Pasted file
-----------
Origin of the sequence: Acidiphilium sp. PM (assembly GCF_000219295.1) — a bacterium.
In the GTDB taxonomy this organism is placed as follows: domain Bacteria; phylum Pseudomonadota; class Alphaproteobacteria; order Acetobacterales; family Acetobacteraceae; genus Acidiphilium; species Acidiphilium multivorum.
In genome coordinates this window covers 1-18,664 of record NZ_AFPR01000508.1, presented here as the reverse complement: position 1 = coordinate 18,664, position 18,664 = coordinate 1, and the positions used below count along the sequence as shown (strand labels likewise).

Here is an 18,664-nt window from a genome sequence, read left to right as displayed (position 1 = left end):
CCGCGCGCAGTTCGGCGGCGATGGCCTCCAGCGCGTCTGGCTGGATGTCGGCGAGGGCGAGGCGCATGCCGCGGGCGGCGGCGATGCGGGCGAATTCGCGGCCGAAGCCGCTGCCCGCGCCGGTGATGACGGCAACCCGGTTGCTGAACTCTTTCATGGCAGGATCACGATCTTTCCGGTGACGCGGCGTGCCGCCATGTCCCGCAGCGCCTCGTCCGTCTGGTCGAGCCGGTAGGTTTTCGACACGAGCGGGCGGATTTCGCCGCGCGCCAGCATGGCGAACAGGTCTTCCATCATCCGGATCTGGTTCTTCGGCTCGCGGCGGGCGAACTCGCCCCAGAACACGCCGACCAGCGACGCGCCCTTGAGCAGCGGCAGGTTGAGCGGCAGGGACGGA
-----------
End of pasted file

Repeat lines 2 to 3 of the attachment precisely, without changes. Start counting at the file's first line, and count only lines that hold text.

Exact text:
In the GTDB taxonomy this organism is placed as follows: domain Bacteria; phylum Pseudomonadota; class Alphaproteobacteria; order Acetobacterales; family Acetobacteraceae; genus Acidiphilium; species Acidiphilium multivorum.
In genome coordinates this window covers 1-18,664 of record NZ_AFPR01000508.1, presented here as the reverse complement: position 1 = coordinate 18,664, position 18,664 = coordinate 1, and the positions used below count along the sequence as shown (strand labels likewise).